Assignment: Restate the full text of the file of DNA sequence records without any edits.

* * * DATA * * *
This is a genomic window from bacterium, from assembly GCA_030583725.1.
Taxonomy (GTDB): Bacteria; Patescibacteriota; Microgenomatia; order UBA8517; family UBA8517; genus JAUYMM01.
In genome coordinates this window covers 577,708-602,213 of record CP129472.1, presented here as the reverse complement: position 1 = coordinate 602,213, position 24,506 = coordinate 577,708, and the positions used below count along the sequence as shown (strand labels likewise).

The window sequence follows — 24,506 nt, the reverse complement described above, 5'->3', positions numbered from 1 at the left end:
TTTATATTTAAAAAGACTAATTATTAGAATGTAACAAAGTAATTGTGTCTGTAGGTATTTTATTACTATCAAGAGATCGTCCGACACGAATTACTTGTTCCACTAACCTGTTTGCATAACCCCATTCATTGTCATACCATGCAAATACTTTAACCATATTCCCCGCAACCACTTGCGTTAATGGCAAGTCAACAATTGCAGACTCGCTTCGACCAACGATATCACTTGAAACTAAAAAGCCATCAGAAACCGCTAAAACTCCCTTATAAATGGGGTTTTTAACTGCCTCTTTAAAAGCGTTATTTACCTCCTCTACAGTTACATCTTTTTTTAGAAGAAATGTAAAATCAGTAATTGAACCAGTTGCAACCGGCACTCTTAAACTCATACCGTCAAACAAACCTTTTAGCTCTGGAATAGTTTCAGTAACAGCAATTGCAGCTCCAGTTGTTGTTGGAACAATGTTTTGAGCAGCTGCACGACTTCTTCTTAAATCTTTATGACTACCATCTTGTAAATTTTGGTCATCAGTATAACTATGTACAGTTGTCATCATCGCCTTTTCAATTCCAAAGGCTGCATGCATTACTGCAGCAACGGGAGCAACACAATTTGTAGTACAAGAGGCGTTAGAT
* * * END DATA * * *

This is a genomic window from bacterium, from assembly GCA_030583725.1.
Taxonomy (GTDB): Bacteria; Patescibacteriota; Microgenomatia; order UBA8517; family UBA8517; genus JAUYMM01.
In genome coordinates this window covers 577,708-602,213 of record CP129472.1, presented here as the reverse complement: position 1 = coordinate 602,213, position 24,506 = coordinate 577,708, and the positions used below count along the sequence as shown (strand labels likewise).

The window sequence follows — 24,506 nt, the reverse complement described above, 5'->3', positions numbered from 1 at the left end:
TTTATATTTAAAAAGACTAATTATTAGAATGTAACAAAGTAATTGTGTCTGTAGGTATTTTATTACTATCAAGAGATCGTCCGACACGAATTACTTGTTCCACTAACCTGTTTGCATAACCCCATTCATTGTCATACCATGCAAATACTTTAACCATATTCCCCGCAACCACTTGCGTTAATGGCAAGTCAACAATTGCAGACTCGCTTCGACCAACGATATCACTTGAAACTAAAAAGCCATCAGAAACCGCTAAAACTCCCTTATAAATGGGGTTTTTAACTGCCTCTTTAAAAGCGTTATTTACCTCCTCTACAGTTACATCTTTTTTTAGAAGAAATGTAAAATCAGTAATTGAACCAGTTGCAACCGGCACTCTTAAACTCATACCGTCAAACAAACCTTTTAGCTCTGGAATAGTTTCAGTAACAGCAATTGCAGCTCCAGTTGTTGTTGGAACAATGTTTTGAGCAGCTGCACGACTTCTTCTTAAATCTTTATGACTACCATCTTGTAAATTTTGGTCATCAGTATAACTATGTACAGTTGTCATCATCGCCTTTTCAATTCCAAAGGCTGCATGCATTACTGCAGCAACGGGAGCAACACAATTTGTAGTACAAGAGGCGTTAGAT